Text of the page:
Sixty-one years ago when Roger Maris hit his 54th home run in the Yankees’ 140th game, he did so by driving a Tom Cheney pitch into the home bullpen in right field while in the middle of Murderers’ Row.
Indeed, the hit that came on September 6, 1961, in the fourth inning of an 8-0 victory over the Senators, was immediately followed by a walk to Mickey Mantle, a two-run home run by Johnny Blanchard, a single by Elston. Howard and another two-run home run off the bat of Moose Skowron.
That was the way it was during the season in which the Bombers set a major league record with 240 home runs on their way to a 109-53 record followed by a five-game World Series victory over Cincinnati.
During the fabulous history of the franchise, there are 1961, 1927, 1998 and 1936. They represent the Mount Rushmore of Yankees seasons. This year is not those.
Six decades and a year later, Aaron Judge is chasing Maris’ American League record of 61 hits at the top of an order that has resembled Skid Row in recent weeks. The lineup was thinned out due to injuries and their repercussions to Giancarlo Stanton, Anthony Rizzo, Matt Carpenter, DJ LeMahieu and Andrew Benintendi and further diluted by poor performance.
It’s a good thing batting averages don’t matter anymore, or someone might have to point out the fact that the batting order at the Stadium for Monday’s tilt against the Twins featured guys hitting .216, .219, .200, .176. and .200 … with numbers worse than that during the fortnight.
However, Judge went deep for the third straight gamehis two-run drive to left field in the sixth inning breaking a 2-2 tie en route to 5-2 triumph at the Stadium over their little ones from Minnesotaagainst whom they went 112-39 (.742) – including the postseason – since 2002.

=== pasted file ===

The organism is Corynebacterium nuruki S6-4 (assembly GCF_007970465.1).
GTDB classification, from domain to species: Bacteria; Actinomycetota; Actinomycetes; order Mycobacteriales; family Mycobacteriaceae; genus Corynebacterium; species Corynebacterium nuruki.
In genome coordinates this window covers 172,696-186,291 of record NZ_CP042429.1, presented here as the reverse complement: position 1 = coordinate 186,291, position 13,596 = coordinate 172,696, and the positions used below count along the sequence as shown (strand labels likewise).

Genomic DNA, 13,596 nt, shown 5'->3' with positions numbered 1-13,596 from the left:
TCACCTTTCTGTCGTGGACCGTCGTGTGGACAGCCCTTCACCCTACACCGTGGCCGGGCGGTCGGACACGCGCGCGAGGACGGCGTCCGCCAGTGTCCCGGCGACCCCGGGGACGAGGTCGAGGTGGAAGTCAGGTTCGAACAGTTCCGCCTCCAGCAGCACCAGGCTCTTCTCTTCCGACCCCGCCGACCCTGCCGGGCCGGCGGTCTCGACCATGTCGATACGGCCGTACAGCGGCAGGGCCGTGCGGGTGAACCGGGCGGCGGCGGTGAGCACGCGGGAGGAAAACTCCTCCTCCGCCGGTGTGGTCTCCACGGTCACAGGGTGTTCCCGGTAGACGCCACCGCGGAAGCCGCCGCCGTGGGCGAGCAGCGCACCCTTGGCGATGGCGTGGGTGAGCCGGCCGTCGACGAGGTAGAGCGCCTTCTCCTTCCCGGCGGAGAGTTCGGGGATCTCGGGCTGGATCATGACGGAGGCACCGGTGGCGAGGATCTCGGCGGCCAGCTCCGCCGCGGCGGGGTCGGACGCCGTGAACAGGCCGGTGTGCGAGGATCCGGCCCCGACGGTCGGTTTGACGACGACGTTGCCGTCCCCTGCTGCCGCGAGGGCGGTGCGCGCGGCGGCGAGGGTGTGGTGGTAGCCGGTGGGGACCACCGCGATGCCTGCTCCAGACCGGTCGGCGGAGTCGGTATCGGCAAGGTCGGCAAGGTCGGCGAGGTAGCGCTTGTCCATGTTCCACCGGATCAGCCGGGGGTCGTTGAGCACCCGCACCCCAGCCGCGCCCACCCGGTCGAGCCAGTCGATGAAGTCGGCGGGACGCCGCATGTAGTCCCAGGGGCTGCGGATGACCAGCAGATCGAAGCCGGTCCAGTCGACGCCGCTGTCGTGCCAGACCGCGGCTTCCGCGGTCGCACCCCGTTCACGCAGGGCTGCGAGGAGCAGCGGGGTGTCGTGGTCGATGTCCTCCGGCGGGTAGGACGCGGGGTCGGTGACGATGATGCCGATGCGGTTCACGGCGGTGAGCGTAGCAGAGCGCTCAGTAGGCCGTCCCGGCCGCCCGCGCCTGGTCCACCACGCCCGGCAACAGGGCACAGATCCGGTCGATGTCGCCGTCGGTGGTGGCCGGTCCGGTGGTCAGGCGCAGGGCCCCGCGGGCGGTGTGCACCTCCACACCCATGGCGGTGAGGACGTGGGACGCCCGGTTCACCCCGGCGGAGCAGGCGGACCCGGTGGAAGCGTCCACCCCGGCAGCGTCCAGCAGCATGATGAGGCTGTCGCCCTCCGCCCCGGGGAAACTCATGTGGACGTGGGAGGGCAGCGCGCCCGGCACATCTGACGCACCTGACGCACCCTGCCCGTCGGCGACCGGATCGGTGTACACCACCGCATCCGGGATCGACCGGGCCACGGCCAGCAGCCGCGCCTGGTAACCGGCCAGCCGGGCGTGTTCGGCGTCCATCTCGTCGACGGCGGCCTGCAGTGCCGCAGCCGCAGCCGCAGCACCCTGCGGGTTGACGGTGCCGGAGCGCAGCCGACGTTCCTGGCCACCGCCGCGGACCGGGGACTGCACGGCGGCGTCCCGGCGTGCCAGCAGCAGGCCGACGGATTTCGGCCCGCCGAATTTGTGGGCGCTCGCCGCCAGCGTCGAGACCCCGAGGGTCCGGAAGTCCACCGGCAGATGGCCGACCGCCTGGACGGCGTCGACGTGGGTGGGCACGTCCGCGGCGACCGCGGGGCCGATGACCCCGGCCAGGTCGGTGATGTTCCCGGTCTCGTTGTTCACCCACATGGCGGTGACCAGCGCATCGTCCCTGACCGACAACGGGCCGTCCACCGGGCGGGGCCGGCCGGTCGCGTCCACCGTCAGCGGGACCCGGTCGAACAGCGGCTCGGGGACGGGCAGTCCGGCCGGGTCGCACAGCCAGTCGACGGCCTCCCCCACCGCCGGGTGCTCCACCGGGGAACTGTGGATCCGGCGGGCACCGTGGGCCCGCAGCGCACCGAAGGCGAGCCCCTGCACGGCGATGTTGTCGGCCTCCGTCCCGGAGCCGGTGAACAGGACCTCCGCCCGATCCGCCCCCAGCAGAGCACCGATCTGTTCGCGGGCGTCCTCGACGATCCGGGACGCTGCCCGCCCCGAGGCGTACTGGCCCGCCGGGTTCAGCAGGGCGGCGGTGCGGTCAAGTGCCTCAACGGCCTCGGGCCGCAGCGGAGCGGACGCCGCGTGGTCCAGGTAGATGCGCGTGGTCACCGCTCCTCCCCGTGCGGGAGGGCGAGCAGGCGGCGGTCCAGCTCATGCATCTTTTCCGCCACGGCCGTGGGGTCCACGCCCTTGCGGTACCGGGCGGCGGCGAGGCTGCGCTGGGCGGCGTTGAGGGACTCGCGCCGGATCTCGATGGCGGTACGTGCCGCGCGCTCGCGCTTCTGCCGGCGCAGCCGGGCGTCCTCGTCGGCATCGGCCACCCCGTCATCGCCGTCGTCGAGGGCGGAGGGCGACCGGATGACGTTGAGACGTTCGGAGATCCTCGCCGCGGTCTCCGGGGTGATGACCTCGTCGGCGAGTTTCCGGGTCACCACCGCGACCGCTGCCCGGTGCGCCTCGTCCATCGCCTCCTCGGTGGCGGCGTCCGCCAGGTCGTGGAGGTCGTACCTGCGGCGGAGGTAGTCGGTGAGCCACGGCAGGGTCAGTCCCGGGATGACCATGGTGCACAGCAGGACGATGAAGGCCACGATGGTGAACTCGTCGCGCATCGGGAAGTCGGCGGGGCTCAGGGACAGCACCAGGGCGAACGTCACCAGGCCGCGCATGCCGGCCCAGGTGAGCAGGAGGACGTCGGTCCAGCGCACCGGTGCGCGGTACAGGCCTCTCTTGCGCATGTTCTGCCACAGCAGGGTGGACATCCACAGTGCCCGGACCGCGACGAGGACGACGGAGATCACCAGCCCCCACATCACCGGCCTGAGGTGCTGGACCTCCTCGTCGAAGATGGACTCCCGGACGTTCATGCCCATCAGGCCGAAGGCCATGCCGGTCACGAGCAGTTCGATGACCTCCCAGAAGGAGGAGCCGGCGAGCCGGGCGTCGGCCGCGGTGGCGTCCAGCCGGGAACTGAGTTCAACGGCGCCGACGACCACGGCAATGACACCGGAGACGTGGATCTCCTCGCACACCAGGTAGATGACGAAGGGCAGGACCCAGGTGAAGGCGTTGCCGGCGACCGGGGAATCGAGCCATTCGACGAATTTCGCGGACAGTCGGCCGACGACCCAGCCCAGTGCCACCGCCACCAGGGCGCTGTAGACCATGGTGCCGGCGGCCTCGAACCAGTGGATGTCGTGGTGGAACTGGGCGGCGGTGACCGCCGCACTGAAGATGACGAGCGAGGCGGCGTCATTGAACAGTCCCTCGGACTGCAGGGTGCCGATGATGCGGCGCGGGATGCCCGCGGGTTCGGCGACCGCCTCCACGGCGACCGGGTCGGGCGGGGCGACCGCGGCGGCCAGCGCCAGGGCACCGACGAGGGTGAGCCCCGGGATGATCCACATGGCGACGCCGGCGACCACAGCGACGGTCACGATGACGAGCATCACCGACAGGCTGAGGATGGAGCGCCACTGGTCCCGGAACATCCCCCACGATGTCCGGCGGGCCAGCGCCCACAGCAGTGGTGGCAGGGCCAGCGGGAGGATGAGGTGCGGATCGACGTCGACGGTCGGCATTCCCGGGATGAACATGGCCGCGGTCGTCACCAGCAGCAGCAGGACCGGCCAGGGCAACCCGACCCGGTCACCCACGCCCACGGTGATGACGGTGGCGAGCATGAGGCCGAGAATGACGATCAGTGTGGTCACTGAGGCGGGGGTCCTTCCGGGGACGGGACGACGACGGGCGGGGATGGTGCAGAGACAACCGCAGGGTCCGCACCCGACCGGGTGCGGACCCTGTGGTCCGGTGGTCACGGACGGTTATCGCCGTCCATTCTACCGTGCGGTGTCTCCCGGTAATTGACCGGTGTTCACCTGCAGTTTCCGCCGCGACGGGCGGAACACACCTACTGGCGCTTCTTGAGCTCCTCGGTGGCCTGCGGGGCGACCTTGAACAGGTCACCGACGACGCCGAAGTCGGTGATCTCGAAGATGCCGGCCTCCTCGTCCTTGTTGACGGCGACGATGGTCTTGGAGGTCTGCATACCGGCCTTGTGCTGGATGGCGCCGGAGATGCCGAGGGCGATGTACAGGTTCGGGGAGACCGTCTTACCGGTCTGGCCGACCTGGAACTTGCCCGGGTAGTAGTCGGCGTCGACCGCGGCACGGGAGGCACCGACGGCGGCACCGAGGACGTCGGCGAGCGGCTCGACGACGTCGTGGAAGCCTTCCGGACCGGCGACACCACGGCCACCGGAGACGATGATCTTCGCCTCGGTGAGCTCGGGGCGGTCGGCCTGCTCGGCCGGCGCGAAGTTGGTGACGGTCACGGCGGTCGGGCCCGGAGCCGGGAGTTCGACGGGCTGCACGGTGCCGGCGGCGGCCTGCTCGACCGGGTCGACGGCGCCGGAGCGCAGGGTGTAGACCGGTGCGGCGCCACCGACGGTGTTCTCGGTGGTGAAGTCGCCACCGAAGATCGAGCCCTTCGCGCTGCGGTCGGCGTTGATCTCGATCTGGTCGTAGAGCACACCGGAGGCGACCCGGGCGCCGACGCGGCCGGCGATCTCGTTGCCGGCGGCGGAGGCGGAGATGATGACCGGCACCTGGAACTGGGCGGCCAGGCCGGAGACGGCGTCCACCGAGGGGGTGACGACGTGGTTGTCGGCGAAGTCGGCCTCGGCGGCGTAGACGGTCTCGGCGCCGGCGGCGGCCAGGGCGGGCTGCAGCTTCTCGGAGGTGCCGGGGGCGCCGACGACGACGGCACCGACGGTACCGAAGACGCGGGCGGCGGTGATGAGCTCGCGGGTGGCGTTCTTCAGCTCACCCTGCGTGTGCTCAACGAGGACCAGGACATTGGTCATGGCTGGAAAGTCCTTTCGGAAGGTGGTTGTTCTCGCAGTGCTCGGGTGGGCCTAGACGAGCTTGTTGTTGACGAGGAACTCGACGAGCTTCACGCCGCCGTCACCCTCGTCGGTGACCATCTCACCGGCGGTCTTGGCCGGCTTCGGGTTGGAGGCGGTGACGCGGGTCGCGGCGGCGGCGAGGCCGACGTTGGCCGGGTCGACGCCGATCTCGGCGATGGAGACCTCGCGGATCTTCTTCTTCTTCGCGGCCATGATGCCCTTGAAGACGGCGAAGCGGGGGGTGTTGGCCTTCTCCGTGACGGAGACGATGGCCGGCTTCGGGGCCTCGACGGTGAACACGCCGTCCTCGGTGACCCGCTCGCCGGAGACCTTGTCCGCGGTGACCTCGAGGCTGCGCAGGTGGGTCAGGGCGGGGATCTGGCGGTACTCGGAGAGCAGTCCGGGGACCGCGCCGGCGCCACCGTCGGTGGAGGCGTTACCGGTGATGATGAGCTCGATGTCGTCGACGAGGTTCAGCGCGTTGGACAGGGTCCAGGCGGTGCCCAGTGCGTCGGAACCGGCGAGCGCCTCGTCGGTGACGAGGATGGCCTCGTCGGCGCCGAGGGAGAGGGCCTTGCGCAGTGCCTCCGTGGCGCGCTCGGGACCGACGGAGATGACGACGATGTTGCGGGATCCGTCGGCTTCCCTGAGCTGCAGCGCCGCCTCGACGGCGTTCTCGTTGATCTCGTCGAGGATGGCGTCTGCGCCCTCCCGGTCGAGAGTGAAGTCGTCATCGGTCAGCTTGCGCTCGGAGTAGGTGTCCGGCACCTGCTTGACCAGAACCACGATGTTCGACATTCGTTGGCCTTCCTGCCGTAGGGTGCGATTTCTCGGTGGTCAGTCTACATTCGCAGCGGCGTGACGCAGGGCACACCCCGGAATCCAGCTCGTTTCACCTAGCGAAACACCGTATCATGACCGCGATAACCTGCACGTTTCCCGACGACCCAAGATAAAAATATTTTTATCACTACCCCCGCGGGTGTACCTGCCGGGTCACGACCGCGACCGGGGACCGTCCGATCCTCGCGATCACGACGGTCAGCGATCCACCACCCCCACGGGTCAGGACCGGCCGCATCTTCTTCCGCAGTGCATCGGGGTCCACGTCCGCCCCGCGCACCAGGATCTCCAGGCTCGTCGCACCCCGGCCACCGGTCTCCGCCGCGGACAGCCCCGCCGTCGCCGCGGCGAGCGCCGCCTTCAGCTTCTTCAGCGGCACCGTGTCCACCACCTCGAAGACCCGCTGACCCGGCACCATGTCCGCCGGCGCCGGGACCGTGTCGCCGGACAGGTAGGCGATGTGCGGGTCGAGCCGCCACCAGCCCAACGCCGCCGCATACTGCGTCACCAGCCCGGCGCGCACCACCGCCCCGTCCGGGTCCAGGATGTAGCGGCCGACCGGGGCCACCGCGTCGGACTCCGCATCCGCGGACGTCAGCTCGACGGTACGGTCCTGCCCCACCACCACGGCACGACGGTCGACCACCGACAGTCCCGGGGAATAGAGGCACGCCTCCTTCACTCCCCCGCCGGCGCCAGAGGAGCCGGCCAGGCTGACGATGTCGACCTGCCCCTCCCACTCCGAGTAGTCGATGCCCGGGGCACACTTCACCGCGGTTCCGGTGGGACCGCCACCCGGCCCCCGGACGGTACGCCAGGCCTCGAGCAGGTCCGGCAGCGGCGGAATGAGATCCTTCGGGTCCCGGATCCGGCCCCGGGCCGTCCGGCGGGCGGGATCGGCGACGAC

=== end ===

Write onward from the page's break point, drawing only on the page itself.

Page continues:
The hit was his 54th of the season in the Yankees’ 135th game. He is ahead of Maris’ pace. by Barry Bonds unauthentic record 73 from 2001 could even be in sight given Judge’s wild onslaught over the past two weeks in which No. 99 has hit eight home runs in 43 at-bats over 13 games.
He is Atlas with the world on his shoulders.
He won’t talk about it though. He won’t talk about Maris. Won’t talk about the record. Will not talk about 61 more than he will talk about his contract and apparent upcoming free agency. He performs. Others are amazed.
“I don’t have anything for you,” Judge said when asked about Maris. “I’m just trying to do whatever I can to help us win. I show up and I’m ready to go.”
The flow of homers somehow seemed more organic when the Yankees celebrated like ’61 during the first half of the season, when Stanton, Rizzo, Carpenter and LeMahieu provided almost the kind of cover for Judge that Mantle did for Maris.
But now… there is for practical purposes no Yankee in the order capable of providing cover. It doesn’t seem to matter.
“If I get something to hit, I have to be ready,” said Judge, who is back in his usual No. 2 spot in the order, this time behind Gleyber Torres. “I like it when my boys hit behind me, but if not, so what?
“You have to show up when you’re in the top three in the order. You must post every day.”
Judge, who doubled in the first and scored on Josh Donaldson’s two-out single, is a picture of equanimity. Maris’ hair fell out in clumps as a result of the pressure he was carrying when he chased down American icon Ruth 60. Judge has his cake and eats it, too.
What, judge anxiety?
“It just doesn’t matter to me,” said No. 99. “It’s important that we win. It’s important that we win the division. It’s not all about me whether I go 0-for-4 or 4-for-4 .
“The record is offseason talk.”
If Maris handled the spotlight so well, maybe he would have hit 70. But there were extenuating circumstances. He chased after Ruth. He battled favorite son Mantle through the summer. He looked down at a virtual asterisk.
A judge operates with a clean slate. He is the favorite son as he tracks down history and number 9.
“I pay close attention [to the chase]. I love the history of the game,” manager Aaron Boone said. “He’s so equipped for this. It’s a constant conversation and he’s equipped for everything because he’s so focused on winning and doing his job.”
One guy lost his hair and his cool in the chase. The other represents the epitome of peace and tranquility. From No. 9 and Murderers’ Row to No. 99 and Skid Row.
“He’s equipped,” Boone said of Judge, “for whatever show you put on him.”